This past year has been full of turmoil and uncertainty, as well as new opportunities. In my case, I was excited to attend the University of Washington (UW) in Seattle as a Corbett Scholar exchange student for the 2020-21 school year. These plans changed when all in-person activities were cancelled due to COVID-19. Despite this disappointment, my exchange was fortunately scheduled to carry on as a virtual exchange (thanks to the Corbetts, the Canadian Studies Center, and Marion for making this happen!).
I was relieved to hear that I could still participate, but I did have some reservations. A virtual exchange — what would that look like? How could it compare to living, studying, and being in Seattle?
To my pleasant surprise, I quickly discovered the potential of this new format after starting in January. While a virtual exchange is certainly different, it also has distinct advantages that can help create a wonderful experience. Here’s a list of the top three things I’ve gained from this virtual exchange:
1. Access to diverse experts across the Pacific Northwest 🗺
Who says learning has to happen in-person? OK… me, in the pre-pandemic days! This virtual exchange has quickly taught me otherwise.
Through monthly workshops on Zoom, the exchange students and I have had the opportunity to engage with notable experts in an extremely personal setting. Over four months (and from the comfort of my home), I’ve gained in-depth knowledge of economic, political, environmental, and Indigenous issues unique to the Pacific Northwest. It’s been exciting to learn from professionals located far and wide across the region, who would’ve otherwise been difficult to access in a traditional in-person exchange.
This fact was made especially clear to me in our most recent workshop with Patrick Lozar from the University of Victoria (UVic). As a Vancouver local, I have a primarily Vancouver-perspective when thinking of the Canada-US relationship within the Pacific Northwest. I also would’ve gained stronger insights on the Seattle-perspective if my in-person exchange to UW had occurred. In this situation however, I likely wouldn’t have considered insights from Victoria-based experts — which definitely would’ve been my loss! In the workshop with Patrick, I realized how much knowledge I was missing out on by not considering diverse figures outside of my existing networks.
2. Deeper connection to home 🌆
As a fourth-year student at the University of British Columbia (UBC), I thought I had a strong relationship with my campus. But after years of rushing from building to building with only the next assignment, project, and exam on my mind, I lost the feeling of wonder I had when I first stepped on campus. I forgot how beautiful my surroundings were somewhere along the way.
I recently rediscovered my connection to campus through a project for this program. The other students and I have been creating city tour vlogs to showcase our homes to each other. While keeping a tourist’s perspective in mind, I excitedly created a video tour of my favourite spots at UBC. This project inspired me to explore my familiar environment with revitalized intention and curiosity. With this traveller’s mindset, I was shocked to find that the same campus I had always been on could feel so different and fresh. This mentality has given me a deeper appreciation for campus, as well as the rest of the city.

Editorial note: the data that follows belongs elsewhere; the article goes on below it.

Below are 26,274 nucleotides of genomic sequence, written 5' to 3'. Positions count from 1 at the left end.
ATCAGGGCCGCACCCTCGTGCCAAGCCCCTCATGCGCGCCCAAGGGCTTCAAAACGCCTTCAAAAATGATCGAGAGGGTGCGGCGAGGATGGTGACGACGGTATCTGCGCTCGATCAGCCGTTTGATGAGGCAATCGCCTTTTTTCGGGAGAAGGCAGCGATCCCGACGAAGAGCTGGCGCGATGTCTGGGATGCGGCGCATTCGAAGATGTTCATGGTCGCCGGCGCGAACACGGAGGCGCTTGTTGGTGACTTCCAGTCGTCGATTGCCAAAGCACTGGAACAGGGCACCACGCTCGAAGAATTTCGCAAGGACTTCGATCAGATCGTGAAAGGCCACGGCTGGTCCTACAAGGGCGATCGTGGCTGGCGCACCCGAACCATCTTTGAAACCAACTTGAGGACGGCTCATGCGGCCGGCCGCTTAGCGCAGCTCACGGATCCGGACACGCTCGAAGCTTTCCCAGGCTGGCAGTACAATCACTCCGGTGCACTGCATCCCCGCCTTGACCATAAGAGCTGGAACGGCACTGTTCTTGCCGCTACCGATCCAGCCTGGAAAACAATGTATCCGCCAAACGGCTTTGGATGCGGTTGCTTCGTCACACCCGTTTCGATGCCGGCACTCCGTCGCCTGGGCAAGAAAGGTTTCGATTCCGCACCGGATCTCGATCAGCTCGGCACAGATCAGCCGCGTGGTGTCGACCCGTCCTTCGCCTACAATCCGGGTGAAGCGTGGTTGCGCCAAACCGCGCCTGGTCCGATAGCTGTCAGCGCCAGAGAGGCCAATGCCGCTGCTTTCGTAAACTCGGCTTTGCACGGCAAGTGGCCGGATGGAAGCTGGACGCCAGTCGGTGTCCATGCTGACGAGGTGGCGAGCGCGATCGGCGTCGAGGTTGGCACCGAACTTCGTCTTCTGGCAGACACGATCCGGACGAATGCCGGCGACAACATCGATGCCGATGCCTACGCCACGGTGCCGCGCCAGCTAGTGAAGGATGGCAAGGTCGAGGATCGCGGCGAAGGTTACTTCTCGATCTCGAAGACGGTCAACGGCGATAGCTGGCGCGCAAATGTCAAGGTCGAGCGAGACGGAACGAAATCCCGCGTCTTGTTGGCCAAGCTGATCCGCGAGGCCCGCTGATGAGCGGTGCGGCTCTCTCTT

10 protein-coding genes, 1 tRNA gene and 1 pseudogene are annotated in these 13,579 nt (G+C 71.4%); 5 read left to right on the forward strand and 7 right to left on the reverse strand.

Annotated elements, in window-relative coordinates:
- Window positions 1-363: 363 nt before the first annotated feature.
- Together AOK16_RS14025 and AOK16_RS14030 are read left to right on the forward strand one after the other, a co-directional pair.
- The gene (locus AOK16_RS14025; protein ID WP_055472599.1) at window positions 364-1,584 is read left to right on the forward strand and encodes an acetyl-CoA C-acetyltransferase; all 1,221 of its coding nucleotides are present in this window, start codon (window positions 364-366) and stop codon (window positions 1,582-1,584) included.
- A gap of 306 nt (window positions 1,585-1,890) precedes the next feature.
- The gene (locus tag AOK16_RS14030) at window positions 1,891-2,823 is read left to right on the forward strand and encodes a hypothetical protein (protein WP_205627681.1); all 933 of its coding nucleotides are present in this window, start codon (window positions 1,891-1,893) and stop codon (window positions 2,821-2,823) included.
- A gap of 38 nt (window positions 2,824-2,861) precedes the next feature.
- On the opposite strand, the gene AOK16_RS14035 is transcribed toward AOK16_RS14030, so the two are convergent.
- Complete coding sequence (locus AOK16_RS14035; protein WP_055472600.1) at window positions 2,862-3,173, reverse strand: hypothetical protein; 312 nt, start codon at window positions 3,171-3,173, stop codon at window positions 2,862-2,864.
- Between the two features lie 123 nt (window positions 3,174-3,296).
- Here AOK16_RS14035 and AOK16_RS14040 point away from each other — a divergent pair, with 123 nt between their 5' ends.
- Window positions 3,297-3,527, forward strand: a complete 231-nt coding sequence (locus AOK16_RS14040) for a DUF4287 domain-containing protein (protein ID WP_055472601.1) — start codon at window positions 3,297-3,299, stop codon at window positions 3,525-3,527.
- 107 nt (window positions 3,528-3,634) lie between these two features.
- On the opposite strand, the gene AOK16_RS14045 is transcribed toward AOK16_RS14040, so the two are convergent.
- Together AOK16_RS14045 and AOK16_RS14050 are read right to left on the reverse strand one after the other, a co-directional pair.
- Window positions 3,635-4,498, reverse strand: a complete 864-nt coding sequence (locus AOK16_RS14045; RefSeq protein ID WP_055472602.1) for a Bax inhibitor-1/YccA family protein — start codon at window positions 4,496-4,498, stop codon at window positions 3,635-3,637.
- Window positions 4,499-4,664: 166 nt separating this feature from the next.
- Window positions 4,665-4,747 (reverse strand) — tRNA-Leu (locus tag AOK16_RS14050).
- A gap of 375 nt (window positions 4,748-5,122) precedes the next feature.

I’ve also gained a more nuanced understanding of Vancouver, further adding to my appreciation of the city. The traditional, ancestral, and unceded lands of the Coast Salish peoples that I live on are integrated within the Salish Sea, a 100,000+ square km bioregion encompassing the Seattle-Vancouver-Victoria megaregion. It humbles me to know that I am one person living in a much greater, interconnected ecosystem.
3. Network of friends across the Pacific Northwest 💚
In these isolating times, it’s been wonderful to be able to connect with inspiring peers like the exchange students.
This year’s cohort of Corbett Scholars includes a diverse group of students from UBC, UVic, and UW, ranging in academic backgrounds from marketing (that’s me!) to math (kudos to Sasha — I could never!). I’ve had the most spirited discussions in everything from the differences in urban design across the US and Canada, to the best craft beer in Victoria (which I’m told is Fat Tug, no question). I know firsthand how challenging it can be to connect with strangers in a virtual space, but our shared appreciation for the Pacific Northwest makes it easy.
It’s incredible what happens when a group of passionate, openminded people come together to “travel”. No physical border (or ocean) can stop that!
This virtual exchange has been an eye-opening, transformative experience. I’m excited to integrate the new perspectives I’ve gained into the way I study, work, and live in the world. I’m excited to continue strengthening my relationship to Vancouver. And I’m most excited to visit my new friends in Seattle and Victoria when it’s safe to do so! At the end of the day, exchange is not about the destination but the journey (cheesy, but 100% true).
To future Corbett Scholars (and all exchange students), I hope you experience an amazing in-person exchange in your respective cities. But if your program ends up being virtual, I hope this post reassures you that you can have an equally fulfilling experience in this format. Best wishes on your exchange!
The Corbett British Columbia-Washington International Exchange Program Fund provides an opportunity for undergraduate students at the University of Washington to spend two semesters at the University of British Columbia or University of Victoria; and for students from the University of British Columbia and University of Victoria to spend three quarters at the University of Washington.